Representing Rebasing post

Some topics I play with for years. Turning them over, coming at them from different angles, in different formats, and presenting the information to different people. I enjoy finding better ways to help people through topics I've tackled myself. Last week I gave two presentations based on the book I'm writing: Peer Code Reviews: Are they worth it? and A Rebasing Workflow. These topics are ones I've been working on for years through college curriculum development, conference presentations, workshops, articles, and through on-the-job observation.

I've written a few articles on code review, and I've also given a few presentations on effective critiques. It's something I've been exposed to and thought about my reaction to for literally decades.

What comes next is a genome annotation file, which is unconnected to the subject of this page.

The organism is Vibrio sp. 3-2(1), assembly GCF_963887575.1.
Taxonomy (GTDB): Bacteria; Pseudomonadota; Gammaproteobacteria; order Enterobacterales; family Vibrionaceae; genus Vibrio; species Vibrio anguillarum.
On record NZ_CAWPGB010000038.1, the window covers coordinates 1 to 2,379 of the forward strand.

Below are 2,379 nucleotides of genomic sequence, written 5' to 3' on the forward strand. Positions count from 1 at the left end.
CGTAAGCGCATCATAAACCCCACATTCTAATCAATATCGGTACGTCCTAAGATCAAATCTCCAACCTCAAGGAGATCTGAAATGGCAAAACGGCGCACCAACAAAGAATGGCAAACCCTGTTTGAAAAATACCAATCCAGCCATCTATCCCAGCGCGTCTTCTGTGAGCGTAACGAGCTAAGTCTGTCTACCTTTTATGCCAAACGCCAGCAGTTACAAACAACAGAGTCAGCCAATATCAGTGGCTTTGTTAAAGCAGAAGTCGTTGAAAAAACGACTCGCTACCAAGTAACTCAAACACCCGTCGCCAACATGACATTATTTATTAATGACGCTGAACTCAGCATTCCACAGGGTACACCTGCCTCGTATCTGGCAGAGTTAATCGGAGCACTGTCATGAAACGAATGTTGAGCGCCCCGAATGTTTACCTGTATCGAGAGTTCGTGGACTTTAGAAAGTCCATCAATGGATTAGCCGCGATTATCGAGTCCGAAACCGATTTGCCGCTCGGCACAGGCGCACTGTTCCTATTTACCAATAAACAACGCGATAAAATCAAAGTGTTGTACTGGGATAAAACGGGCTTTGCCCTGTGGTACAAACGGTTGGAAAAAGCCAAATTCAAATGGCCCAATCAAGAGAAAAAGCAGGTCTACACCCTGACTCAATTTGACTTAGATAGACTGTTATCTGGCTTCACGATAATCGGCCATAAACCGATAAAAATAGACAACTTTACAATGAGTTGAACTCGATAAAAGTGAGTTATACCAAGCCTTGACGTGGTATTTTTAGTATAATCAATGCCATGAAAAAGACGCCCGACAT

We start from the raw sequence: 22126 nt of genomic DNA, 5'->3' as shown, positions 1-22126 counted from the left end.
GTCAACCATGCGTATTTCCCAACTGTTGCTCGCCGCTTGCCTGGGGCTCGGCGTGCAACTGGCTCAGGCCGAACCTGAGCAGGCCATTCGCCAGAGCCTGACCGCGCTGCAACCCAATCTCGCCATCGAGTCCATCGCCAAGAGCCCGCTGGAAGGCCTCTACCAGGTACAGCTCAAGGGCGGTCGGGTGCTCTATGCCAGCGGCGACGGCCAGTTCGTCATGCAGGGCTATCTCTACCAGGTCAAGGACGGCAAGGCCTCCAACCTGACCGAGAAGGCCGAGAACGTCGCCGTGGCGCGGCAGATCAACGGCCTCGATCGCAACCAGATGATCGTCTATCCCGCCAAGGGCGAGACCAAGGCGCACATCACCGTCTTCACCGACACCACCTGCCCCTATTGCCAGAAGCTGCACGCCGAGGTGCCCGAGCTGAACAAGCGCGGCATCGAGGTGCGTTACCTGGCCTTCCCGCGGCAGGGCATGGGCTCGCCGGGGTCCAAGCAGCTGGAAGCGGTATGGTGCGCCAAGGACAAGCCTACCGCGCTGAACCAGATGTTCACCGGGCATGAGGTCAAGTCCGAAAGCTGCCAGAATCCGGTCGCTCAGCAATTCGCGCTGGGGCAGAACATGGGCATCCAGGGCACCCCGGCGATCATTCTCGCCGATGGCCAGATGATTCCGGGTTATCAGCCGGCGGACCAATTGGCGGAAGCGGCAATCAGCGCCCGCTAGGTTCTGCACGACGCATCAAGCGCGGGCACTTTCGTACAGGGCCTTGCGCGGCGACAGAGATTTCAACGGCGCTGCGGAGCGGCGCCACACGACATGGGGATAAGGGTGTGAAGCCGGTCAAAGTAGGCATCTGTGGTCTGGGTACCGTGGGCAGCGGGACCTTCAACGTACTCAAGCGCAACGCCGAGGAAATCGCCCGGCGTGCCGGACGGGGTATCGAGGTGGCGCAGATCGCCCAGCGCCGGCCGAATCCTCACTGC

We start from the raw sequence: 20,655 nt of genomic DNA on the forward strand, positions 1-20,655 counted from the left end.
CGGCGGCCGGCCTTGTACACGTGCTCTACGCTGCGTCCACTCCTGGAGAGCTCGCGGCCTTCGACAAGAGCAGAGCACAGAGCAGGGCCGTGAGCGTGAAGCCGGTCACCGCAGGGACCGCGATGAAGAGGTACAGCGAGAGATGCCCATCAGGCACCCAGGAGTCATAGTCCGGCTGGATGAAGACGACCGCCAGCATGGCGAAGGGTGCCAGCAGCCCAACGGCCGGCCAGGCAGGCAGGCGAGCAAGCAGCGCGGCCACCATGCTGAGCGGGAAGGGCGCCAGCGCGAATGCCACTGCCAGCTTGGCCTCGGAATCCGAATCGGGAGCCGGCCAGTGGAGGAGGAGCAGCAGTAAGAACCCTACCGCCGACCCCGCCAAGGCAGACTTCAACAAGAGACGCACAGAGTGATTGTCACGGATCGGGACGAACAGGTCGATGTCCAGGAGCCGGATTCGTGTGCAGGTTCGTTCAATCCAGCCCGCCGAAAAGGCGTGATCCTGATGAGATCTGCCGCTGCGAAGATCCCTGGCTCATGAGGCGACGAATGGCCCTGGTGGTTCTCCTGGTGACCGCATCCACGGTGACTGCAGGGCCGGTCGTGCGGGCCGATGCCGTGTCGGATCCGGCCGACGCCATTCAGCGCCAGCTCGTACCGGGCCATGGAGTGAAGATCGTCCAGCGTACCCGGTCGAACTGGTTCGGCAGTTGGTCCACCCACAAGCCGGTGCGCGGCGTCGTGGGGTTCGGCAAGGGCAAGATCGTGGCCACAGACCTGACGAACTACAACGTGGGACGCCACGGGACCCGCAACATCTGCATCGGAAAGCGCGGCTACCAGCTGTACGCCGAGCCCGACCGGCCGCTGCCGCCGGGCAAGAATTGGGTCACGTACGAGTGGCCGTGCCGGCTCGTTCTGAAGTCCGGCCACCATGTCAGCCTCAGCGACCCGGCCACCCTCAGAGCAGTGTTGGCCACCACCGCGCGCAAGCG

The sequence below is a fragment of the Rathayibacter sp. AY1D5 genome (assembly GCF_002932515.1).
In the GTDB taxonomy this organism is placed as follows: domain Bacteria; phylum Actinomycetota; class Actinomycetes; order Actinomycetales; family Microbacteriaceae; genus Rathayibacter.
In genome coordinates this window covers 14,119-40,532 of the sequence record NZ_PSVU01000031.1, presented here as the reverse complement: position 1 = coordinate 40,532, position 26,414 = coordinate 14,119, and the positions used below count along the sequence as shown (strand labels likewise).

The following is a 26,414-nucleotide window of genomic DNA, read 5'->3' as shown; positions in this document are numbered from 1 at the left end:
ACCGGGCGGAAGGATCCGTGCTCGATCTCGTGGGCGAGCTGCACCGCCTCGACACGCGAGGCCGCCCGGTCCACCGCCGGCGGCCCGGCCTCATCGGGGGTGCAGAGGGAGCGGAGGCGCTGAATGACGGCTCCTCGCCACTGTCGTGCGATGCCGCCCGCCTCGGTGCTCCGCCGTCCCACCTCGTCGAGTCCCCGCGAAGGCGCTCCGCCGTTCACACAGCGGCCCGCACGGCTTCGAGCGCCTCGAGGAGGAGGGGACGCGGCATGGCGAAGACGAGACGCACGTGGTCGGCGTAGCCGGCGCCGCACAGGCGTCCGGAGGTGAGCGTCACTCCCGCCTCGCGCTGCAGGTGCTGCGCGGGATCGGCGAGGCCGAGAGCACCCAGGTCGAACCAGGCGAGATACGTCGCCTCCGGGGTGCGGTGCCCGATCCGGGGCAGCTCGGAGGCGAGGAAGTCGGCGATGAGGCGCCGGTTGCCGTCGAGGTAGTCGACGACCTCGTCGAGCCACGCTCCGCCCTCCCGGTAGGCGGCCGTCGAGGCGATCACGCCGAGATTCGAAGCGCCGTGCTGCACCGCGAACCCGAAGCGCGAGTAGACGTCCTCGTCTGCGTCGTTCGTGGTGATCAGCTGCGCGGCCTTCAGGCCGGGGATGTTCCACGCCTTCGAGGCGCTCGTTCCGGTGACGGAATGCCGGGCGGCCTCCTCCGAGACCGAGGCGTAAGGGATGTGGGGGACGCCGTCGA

Rebasing, however, isn't something I've written about nearly as much. I touched on it a little bit in The Evolution of Social Coding, but I think it deserves more attention. Sure, the merge conflicts which pop up during rebasing can be frustrating to deal with, but that's not really what makes rebasing hard. Rebasing is complicated, not because of the technical part, but because of the social implications of how much it can break teams apart and how much the information can be used to make people feel like an outsider.

Hopefully Git for Teams will help to reduce the mysteries around rebasing and make it easier for teams to choose the best workflow for their circumstances. Maybe it will include rebasing, maybe it won't. But hopefully I can help people make an informed decision that makes their day-to-day interactions with Git a little easier.